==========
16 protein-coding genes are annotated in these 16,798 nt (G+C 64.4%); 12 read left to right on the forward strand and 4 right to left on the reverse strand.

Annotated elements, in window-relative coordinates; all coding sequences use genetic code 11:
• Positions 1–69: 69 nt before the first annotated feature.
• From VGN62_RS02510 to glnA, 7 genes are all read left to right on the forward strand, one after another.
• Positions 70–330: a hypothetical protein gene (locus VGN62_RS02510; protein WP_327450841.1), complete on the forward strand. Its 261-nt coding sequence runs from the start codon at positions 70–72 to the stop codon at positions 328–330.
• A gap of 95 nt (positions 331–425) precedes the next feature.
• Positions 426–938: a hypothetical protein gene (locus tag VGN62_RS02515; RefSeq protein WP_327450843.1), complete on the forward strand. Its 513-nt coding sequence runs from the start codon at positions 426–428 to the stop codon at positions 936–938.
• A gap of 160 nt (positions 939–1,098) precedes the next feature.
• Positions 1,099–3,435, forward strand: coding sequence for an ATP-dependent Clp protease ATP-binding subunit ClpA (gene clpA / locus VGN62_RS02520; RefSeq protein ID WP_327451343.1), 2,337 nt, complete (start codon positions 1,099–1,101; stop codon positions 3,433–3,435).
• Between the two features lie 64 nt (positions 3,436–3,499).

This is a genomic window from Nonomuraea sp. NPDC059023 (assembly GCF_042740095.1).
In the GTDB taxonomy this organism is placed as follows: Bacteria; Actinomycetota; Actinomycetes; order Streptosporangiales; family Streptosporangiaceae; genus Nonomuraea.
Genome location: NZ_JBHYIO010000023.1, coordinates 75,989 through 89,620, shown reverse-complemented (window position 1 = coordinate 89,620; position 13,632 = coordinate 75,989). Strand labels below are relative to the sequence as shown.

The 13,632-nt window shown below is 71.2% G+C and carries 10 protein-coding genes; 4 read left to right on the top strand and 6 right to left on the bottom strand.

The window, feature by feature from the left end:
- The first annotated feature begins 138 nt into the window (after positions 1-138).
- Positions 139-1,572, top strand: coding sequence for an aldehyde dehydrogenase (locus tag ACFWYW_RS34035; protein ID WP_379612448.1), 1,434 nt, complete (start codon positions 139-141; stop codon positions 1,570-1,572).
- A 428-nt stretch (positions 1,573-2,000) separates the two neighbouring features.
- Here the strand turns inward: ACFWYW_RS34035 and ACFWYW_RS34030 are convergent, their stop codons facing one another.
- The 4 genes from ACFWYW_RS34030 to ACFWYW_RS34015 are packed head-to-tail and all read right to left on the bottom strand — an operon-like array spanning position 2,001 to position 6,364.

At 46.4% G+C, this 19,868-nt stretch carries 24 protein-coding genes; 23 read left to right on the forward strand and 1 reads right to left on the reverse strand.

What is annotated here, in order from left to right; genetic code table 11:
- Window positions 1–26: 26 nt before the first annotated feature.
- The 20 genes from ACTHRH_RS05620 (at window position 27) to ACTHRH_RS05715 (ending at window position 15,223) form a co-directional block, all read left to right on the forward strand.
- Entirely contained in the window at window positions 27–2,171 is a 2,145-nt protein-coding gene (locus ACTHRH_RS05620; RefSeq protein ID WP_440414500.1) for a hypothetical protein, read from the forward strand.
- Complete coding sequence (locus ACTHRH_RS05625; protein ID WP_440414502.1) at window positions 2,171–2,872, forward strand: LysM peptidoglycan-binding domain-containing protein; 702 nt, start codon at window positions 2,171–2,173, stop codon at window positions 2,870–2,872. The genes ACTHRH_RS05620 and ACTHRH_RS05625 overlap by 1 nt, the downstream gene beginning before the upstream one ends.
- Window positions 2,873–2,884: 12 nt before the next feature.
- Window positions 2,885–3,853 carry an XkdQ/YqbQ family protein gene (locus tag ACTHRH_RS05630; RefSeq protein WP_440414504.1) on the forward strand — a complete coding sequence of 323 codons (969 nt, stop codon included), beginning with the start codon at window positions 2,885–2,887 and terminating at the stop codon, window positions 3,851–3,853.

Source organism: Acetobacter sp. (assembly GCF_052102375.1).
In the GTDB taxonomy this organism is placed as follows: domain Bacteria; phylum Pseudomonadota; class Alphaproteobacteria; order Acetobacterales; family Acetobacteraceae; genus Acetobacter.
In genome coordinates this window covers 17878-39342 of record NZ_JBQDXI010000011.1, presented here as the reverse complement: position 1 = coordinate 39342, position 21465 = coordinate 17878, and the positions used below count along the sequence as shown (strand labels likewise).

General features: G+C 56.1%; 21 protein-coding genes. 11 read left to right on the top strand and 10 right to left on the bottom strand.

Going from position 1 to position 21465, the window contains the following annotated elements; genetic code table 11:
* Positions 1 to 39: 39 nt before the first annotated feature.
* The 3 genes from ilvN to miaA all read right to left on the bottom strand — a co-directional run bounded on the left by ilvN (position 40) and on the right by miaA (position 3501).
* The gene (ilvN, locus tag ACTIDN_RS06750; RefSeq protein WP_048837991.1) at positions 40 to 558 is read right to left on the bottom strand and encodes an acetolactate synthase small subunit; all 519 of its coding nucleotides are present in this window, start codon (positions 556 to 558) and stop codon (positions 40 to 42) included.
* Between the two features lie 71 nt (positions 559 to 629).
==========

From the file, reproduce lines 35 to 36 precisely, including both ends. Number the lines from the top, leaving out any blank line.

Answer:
* The 3 genes from ilvN to miaA all read right to left on the bottom strand — a co-directional run bounded on the left by ilvN (position 40) and on the right by miaA (position 3501).
* The gene (ilvN, locus tag ACTIDN_RS06750; RefSeq protein WP_048837991.1) at positions 40 to 558 is read right to left on the bottom strand and encodes an acetolactate synthase small subunit; all 519 of its coding nucleotides are present in this window, start codon (positions 556 to 558) and stop codon (positions 40 to 42) included.